Book Review: Around the World in Eighty Days by Jules Verne

Around the World in Eighty Days is Jules Verne’s classic adventure tale. I was thoroughly entertained as I read about Phileas Fogg and his servant, Passepartout, attempting to win a high stakes bet.

I read Around the World in Eighty Days as part of the 2021 Thoughtful Reading Challenge. July’s challenge was to read a book by a French author. Because I didn’t have time to thoroughly research contemporary authors I went with a classic, and I’m glad I did.

The premise is this: Phileas Fogg, a very wealthy and stoic British gentleman, accepts a challenge from some fellow club members to traverse the globe in eighty days, a real challenge in 1872. His entire fortune is at stake, but he seems undaunted throughout the journey, even in the face of time-consuming setbacks. His travel companion, on the other hand, is the emotional one. Passepartout, Fogg’s French manservant, begins the unexpected trip the day he’s hired and provides some comic relief throughout the story.

They head east around the world, which takes them to places like Egypt, India, Hong Kong, Japan, and America. Verne describes many of the scenes in great detail, which was mostly very interesting even though, or maybe because, the world has changed substantially since the book was written. Passepartout is amazed by everything he sees along the way and even gets into some mischief because he doesn’t understand the different cultures. In contrast, Fogg is indifferent to everything, preferring to play whist rather than admire the scenery.

around the world in Eighty Days 2

The trip is not smooth sailing. It’s complicated by a case of mistaken identity, the rescue of a damsel in distress, rough seas, marauding Sioux Indians, unreliable train routes, and even giant herds of buffalo. All of this, of course, adds to the excitement and suspense. Up until the end, the reader isn’t sure if they will meet their deadline, and the story ends with a flourish.

I really liked Around the World in Eighty Days. Like most classics, the writing took a while to get used to, but it ultimately wasn’t a distraction. It’s very entertaining and I can see why it has staying power.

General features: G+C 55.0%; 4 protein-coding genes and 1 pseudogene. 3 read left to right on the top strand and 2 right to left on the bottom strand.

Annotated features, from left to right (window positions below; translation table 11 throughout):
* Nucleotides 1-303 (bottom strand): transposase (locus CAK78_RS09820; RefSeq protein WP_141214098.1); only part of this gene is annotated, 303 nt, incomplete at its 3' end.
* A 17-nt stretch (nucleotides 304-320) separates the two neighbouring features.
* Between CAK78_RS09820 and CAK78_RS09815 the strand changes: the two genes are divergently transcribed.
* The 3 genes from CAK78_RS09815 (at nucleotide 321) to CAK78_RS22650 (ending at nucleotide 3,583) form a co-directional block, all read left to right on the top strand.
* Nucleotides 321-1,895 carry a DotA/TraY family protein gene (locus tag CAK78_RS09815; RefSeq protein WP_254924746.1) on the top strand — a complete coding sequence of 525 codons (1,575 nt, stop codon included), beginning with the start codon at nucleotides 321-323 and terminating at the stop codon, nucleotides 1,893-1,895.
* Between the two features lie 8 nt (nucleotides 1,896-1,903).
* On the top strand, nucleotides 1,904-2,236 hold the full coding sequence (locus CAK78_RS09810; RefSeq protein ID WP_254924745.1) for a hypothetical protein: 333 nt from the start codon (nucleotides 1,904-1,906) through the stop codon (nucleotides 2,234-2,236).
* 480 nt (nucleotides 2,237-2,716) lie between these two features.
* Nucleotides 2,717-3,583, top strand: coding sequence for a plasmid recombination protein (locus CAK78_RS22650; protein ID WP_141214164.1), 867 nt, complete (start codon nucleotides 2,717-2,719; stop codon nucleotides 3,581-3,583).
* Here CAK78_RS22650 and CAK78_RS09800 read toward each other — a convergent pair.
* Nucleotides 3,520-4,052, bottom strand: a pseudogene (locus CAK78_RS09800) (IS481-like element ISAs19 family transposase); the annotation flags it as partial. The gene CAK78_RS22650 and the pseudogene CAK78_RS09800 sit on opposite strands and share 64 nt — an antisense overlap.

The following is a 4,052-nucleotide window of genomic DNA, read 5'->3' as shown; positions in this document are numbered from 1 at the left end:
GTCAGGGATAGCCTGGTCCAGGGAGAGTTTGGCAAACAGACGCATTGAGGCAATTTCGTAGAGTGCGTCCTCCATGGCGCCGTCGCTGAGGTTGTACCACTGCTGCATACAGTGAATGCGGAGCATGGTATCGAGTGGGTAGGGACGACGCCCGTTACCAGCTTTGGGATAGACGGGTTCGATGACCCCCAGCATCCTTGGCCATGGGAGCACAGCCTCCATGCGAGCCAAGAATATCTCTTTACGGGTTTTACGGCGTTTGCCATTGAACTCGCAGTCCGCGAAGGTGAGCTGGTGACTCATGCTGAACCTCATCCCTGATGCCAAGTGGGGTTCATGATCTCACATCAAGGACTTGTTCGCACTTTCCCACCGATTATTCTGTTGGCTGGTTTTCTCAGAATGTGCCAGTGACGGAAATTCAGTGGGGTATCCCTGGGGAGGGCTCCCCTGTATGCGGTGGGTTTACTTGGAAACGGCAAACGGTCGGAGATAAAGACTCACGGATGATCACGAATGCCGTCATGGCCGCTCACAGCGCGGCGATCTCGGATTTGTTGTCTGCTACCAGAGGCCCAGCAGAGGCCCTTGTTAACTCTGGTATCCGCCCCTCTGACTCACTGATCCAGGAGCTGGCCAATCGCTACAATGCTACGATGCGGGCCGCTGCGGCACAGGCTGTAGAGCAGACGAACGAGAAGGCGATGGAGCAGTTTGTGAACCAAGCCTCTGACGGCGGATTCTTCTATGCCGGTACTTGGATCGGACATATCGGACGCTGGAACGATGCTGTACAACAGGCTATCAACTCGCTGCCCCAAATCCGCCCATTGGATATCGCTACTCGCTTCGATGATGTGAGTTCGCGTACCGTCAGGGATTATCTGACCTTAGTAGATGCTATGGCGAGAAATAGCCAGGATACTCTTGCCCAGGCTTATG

If you’ve read Around the World in Eighty Days, please let me know what you thought. And if you read a book by a French author this month, please share!

**Reminder – August’s challenge is to read a book with the sun on its cover.

5 thoughts on “Book Review: Around the World in Eighty Days by Jules Verne

  1. What great memories! I read the book in high school and again with our son when he was younger. Both times I loved both the adventure and the “lessons.” Our next door neighbor has a great roving male cat (grey, domestic short hair) named Fogg after Jules Verne’s character. He often comes over to visit on our deck. I like to think we are another country in his travels!

    Liked by 1 person

  2. I too read Around The World In 80 Days and also really enjoyed it. Having read my fair share of Sherlock Holmes stories, the writing style of Jules Verne reminded me a lot of reading Arthur Conan Doyle. When I discovered that they were written around the same period and also published weekly, it all made sense! The storyline itself was quite enjoyable but as an avid traveller, I was fascinated by the detail Verne narrated of the many places throughout the world that Fogg travelled. Considering how long ago it was written, Verne must have spent a tremendous amount of time (not on the internet!) researching the various countries, regions, people, cultures, etc. I can only imagine that for the reading audience of his day, hearing stories of adventure and intrigue from around the world must have served as great entertainment. Clearly why this book is a classic is because it still remains relevant and entertaining today. Great choice!

    Liked by 1 person

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